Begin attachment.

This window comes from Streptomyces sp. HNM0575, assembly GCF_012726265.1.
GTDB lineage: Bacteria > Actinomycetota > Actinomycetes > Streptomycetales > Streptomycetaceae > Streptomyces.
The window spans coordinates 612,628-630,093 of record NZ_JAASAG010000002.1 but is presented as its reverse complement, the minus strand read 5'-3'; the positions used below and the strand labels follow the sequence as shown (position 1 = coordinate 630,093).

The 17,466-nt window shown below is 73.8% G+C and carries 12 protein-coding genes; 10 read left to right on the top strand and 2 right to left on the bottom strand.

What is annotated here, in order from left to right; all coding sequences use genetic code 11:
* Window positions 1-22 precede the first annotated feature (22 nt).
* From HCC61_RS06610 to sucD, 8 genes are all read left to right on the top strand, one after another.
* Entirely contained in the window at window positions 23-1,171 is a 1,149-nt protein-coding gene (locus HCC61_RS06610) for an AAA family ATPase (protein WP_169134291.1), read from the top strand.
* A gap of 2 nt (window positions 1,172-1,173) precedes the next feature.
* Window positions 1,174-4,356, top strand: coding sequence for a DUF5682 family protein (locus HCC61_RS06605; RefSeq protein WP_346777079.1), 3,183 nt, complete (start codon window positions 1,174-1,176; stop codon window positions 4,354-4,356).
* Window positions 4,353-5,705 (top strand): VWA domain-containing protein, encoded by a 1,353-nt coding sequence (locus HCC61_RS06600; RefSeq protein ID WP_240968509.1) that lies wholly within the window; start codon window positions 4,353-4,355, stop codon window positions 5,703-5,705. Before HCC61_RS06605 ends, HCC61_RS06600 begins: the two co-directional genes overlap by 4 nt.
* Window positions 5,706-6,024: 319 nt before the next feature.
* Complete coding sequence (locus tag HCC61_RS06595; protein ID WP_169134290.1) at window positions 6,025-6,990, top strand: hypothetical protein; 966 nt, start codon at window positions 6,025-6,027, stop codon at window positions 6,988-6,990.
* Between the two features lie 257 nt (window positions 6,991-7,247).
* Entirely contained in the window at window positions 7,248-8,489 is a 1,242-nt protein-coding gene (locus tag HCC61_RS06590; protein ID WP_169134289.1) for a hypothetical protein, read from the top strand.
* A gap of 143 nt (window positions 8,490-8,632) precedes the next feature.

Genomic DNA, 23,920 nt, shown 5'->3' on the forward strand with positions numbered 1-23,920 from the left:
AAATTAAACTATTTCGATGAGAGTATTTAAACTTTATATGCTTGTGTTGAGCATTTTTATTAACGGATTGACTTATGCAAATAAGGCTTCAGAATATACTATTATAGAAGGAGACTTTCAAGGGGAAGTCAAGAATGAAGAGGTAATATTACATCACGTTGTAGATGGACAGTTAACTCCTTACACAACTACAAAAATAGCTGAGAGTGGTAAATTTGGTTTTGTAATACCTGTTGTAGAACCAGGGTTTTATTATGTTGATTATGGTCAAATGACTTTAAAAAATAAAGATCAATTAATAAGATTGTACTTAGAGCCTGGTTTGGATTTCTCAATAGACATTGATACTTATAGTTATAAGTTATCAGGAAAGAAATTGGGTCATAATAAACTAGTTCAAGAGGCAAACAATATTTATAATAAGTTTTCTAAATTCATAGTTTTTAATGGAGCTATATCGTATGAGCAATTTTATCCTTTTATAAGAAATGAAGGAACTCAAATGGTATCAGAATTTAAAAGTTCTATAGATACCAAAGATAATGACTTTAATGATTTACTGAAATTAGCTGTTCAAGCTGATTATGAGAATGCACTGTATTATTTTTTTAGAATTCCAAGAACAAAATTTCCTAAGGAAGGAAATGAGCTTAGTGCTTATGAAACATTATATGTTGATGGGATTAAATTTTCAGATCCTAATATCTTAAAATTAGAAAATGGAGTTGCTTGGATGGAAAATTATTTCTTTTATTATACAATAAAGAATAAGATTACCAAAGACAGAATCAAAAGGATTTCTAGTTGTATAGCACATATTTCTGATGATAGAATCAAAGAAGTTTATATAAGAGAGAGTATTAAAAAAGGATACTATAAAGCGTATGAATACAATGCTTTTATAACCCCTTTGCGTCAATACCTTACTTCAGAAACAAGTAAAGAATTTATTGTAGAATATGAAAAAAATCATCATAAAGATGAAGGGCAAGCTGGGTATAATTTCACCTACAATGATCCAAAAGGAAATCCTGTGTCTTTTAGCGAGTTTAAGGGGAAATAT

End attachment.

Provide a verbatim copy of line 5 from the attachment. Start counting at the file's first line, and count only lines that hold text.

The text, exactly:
What is annotated here, in order from left to right; all coding sequences use genetic code 11: